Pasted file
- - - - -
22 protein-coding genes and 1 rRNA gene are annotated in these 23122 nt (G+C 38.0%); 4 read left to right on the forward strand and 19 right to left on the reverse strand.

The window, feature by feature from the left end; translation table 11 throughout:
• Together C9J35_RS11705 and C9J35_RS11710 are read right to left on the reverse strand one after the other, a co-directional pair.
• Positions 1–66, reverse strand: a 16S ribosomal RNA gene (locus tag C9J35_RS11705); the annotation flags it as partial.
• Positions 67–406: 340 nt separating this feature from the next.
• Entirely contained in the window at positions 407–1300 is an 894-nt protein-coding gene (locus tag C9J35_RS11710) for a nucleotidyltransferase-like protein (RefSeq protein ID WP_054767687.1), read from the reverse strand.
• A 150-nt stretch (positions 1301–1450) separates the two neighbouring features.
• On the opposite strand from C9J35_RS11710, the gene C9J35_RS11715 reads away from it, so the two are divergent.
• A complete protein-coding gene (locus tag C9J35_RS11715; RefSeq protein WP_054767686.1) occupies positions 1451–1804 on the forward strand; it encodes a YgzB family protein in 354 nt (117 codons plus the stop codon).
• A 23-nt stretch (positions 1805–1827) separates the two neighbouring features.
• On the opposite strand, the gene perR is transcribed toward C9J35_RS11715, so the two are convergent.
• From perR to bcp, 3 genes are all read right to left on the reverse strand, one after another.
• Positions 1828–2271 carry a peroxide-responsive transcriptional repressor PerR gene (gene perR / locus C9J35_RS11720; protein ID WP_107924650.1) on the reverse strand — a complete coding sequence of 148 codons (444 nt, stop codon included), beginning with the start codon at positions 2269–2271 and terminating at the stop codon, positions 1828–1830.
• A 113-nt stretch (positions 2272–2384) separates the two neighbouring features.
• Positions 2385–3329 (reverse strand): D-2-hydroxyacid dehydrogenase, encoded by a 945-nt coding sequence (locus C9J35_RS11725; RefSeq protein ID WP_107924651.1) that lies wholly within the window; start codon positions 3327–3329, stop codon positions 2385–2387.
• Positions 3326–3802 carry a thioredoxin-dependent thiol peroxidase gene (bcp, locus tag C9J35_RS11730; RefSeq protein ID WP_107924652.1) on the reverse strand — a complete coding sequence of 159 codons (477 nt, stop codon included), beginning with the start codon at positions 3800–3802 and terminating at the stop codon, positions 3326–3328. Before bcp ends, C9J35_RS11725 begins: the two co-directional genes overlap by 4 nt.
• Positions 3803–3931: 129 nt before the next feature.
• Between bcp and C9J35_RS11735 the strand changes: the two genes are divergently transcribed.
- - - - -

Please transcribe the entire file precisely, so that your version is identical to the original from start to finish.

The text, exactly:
22 protein-coding genes and 1 rRNA gene are annotated in these 23122 nt (G+C 38.0%); 4 read left to right on the forward strand and 19 right to left on the reverse strand.

The window, feature by feature from the left end; translation table 11 throughout:
• Together C9J35_RS11705 and C9J35_RS11710 are read right to left on the reverse strand one after the other, a co-directional pair.
• Positions 1–66, reverse strand: a 16S ribosomal RNA gene (locus tag C9J35_RS11705); the annotation flags it as partial.
• Positions 67–406: 340 nt separating this feature from the next.
• Entirely contained in the window at positions 407–1300 is an 894-nt protein-coding gene (locus tag C9J35_RS11710) for a nucleotidyltransferase-like protein (RefSeq protein ID WP_054767687.1), read from the reverse strand.
• A 150-nt stretch (positions 1301–1450) separates the two neighbouring features.
• On the opposite strand from C9J35_RS11710, the gene C9J35_RS11715 reads away from it, so the two are divergent.
• A complete protein-coding gene (locus tag C9J35_RS11715; RefSeq protein WP_054767686.1) occupies positions 1451–1804 on the forward strand; it encodes a YgzB family protein in 354 nt (117 codons plus the stop codon).
• A 23-nt stretch (positions 1805–1827) separates the two neighbouring features.
• On the opposite strand, the gene perR is transcribed toward C9J35_RS11715, so the two are convergent.
• From perR to bcp, 3 genes are all read right to left on the reverse strand, one after another.
• Positions 1828–2271 carry a peroxide-responsive transcriptional repressor PerR gene (gene perR / locus C9J35_RS11720; protein ID WP_107924650.1) on the reverse strand — a complete coding sequence of 148 codons (444 nt, stop codon included), beginning with the start codon at positions 2269–2271 and terminating at the stop codon, positions 1828–1830.
• A 113-nt stretch (positions 2272–2384) separates the two neighbouring features.
• Positions 2385–3329 (reverse strand): D-2-hydroxyacid dehydrogenase, encoded by a 945-nt coding sequence (locus C9J35_RS11725; RefSeq protein ID WP_107924651.1) that lies wholly within the window; start codon positions 3327–3329, stop codon positions 2385–2387.
• Positions 3326–3802 carry a thioredoxin-dependent thiol peroxidase gene (bcp, locus tag C9J35_RS11730; RefSeq protein ID WP_107924652.1) on the reverse strand — a complete coding sequence of 159 codons (477 nt, stop codon included), beginning with the start codon at positions 3800–3802 and terminating at the stop codon, positions 3326–3328. Before bcp ends, C9J35_RS11725 begins: the two co-directional genes overlap by 4 nt.
• Positions 3803–3931: 129 nt before the next feature.
• Between bcp and C9J35_RS11735 the strand changes: the two genes are divergently transcribed.